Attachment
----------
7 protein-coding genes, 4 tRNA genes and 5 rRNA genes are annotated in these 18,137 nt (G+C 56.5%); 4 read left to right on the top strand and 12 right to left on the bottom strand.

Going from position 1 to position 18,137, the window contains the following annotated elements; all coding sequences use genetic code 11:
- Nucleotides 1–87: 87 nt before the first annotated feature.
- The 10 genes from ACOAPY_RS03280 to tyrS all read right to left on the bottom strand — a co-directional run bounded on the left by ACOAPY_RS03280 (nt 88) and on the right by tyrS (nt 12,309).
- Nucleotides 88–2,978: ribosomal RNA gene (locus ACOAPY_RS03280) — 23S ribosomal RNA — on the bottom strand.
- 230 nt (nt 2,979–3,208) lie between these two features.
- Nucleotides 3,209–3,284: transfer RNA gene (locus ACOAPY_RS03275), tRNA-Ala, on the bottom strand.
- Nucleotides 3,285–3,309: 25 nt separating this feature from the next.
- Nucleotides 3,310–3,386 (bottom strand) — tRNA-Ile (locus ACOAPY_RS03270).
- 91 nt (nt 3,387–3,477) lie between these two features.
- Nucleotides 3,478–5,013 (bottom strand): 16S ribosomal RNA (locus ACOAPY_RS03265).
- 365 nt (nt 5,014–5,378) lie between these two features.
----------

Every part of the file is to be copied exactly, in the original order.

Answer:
7 protein-coding genes, 4 tRNA genes and 5 rRNA genes are annotated in these 18,137 nt (G+C 56.5%); 4 read left to right on the top strand and 12 right to left on the bottom strand.

Going from position 1 to position 18,137, the window contains the following annotated elements; all coding sequences use genetic code 11:
- Nucleotides 1–87: 87 nt before the first annotated feature.
- The 10 genes from ACOAPY_RS03280 to tyrS all read right to left on the bottom strand — a co-directional run bounded on the left by ACOAPY_RS03280 (nt 88) and on the right by tyrS (nt 12,309).
- Nucleotides 88–2,978: ribosomal RNA gene (locus ACOAPY_RS03280) — 23S ribosomal RNA — on the bottom strand.
- 230 nt (nt 2,979–3,208) lie between these two features.
- Nucleotides 3,209–3,284: transfer RNA gene (locus ACOAPY_RS03275), tRNA-Ala, on the bottom strand.
- Nucleotides 3,285–3,309: 25 nt separating this feature from the next.
- Nucleotides 3,310–3,386 (bottom strand) — tRNA-Ile (locus ACOAPY_RS03270).
- 91 nt (nt 3,387–3,477) lie between these two features.
- Nucleotides 3,478–5,013 (bottom strand): 16S ribosomal RNA (locus ACOAPY_RS03265).
- 365 nt (nt 5,014–5,378) lie between these two features.